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Regulation of innovators needs balance, says Google’s Pichai


At a time when India is looking to tighten the regulatory regime around Big Tech, Sundar Pichai, Chief Executive Officer, Google stressed on striking a balance between robust regulation and allowing the tech companies to do what they do best – innovate.

Speaking at the ‘Google for India’ event — where the tech giant launched a slew of products and services for India — Pichai said technology is exponentially expanding and touching lives of people around the world and the moment calls for “responsible and balanced” regulation.

“Given the scale and technology leadership it (India) will have, it is important to make sure you are balancing, putting in safeguards for people. You’re creating an innovative framework, so that companies can innovate on top of a certainty in the legal framework. I think it is an important moment in time. India will also be a big export economy. It will benefit from an open and connected Internet and getting that balance right will be important,” he said.

He said start-ups in India can easily scale up with the right policies and participation of Big Tech including Google. “There is no better time to do a start-up than the current moment even though we are working through a macro economic moment like this…I am very bullish about it,” he said.

Legislative framework

Pichai’s comments came at a time when both the draft Telecom Bill and draft Digital Personal Data Protection Bill are in different stages of formulation. Simultaneously, different parliamentary standing committees have recommended stricter policing regimes for Big Tech.

Speaking on the subject, Union IT and Telecom Minister Ashwini Vaishnaw said the government is expecting to get Digital Personal Data Protection Bill and Telecommunication Bill passed in the Monsoon Session of parliament. Vaishnaw said another Bill on Digital India Act will also be floated in a month for public consultation.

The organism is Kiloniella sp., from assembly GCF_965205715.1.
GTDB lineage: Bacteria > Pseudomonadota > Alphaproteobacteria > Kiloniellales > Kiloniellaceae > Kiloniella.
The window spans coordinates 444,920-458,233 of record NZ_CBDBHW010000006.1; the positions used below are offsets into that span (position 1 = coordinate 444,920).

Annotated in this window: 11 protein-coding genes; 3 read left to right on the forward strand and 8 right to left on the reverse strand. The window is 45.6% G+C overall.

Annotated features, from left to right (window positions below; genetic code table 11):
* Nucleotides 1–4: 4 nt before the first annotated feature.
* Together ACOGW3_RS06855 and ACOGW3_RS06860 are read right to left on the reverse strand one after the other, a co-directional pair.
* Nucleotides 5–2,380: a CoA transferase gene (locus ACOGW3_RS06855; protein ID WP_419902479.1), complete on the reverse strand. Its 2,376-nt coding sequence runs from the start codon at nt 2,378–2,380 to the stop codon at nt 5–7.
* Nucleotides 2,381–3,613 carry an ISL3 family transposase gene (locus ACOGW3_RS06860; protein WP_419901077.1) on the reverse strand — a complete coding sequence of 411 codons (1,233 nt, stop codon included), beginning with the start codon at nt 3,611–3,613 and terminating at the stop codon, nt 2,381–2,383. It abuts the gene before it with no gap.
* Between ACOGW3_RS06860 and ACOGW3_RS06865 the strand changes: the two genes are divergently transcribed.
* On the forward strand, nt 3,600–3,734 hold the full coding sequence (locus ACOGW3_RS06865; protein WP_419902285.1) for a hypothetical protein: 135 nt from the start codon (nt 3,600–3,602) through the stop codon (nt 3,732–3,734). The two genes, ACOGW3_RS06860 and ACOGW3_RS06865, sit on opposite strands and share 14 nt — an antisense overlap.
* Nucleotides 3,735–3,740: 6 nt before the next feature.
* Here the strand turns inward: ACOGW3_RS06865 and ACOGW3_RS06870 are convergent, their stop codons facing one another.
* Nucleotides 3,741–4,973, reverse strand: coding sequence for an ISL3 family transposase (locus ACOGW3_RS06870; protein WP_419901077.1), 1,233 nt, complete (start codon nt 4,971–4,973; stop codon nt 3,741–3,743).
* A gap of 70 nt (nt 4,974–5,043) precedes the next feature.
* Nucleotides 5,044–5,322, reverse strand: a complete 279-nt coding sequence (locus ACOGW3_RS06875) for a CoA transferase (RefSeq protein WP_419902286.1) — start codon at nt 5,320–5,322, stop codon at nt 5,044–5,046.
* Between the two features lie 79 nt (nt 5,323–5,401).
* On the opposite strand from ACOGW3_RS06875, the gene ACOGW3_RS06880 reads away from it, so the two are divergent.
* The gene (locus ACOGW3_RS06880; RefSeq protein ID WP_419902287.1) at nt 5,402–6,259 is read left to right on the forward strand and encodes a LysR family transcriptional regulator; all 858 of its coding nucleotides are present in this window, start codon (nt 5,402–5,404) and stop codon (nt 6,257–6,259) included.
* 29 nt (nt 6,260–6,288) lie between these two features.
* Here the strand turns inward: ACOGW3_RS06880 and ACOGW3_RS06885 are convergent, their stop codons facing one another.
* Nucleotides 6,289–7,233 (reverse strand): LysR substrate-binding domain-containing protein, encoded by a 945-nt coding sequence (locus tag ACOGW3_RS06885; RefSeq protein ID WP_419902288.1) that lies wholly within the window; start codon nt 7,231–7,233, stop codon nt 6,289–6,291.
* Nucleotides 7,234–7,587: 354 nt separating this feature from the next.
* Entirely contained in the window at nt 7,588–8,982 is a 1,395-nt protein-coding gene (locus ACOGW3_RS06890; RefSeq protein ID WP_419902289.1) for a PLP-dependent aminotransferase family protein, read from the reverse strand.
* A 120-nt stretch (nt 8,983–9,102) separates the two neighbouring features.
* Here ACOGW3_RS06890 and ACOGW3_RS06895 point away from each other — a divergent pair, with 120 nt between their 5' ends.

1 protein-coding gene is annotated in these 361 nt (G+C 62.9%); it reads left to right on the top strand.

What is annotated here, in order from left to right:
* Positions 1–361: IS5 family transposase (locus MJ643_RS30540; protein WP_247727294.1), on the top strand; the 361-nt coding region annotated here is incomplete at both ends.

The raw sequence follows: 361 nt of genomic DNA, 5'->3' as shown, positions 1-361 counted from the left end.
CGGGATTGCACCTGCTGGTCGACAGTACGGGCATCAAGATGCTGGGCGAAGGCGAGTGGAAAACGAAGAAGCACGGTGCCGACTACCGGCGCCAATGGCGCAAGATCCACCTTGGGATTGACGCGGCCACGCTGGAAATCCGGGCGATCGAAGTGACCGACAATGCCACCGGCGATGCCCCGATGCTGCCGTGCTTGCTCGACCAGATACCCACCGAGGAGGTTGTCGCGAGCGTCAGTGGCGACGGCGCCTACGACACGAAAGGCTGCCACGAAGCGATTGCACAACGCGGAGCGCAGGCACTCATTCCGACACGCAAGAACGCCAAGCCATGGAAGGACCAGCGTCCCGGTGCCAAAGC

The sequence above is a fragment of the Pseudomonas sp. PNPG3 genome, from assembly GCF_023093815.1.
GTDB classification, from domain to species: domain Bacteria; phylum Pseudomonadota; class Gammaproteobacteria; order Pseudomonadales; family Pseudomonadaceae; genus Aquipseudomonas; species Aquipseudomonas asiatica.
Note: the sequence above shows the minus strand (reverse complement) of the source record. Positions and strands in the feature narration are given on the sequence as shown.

Seize AI opportunity

Meanwhile, Pichai said that Google was working to “seize the opportunity in artificial intelligence (AI) globally”, balancing the need to be bold with innovation and responsible in its approach. “I’m excited to see the ways India will contribute to breakthroughs in AI that could benefit over a billion people in India, and more around the world,” he said.

Pichai said he was also here to see progress being made from the $10 billion (announced in 2020), 10-year India Digitisation Fund (IDF), and share new ways Google is helping to advance India’s digital future at the Google for India event.

“That includes our efforts to build a single, unified AI model that will be capable of handling over 100 Indian languages across speech and text – part of our global effort to bring the world’s 1,000 most-spoken languages online, and to help people access knowledge and information in their preferred language,” Pichai added.

Google is also supporting a new, multidisciplinary center for responsible AI with IIT Madras with a grant of $1 million.

Apart from that the California-based company also said it will focus on investing in women-led early-stage startups as part of its IDF and announced several projects powered by AI, including speech technology, voice and video search.

The company announced a collaboration with Indian Institute of Science to collect speech data from 773 districts across India to fine-tune its language translation and search technology.





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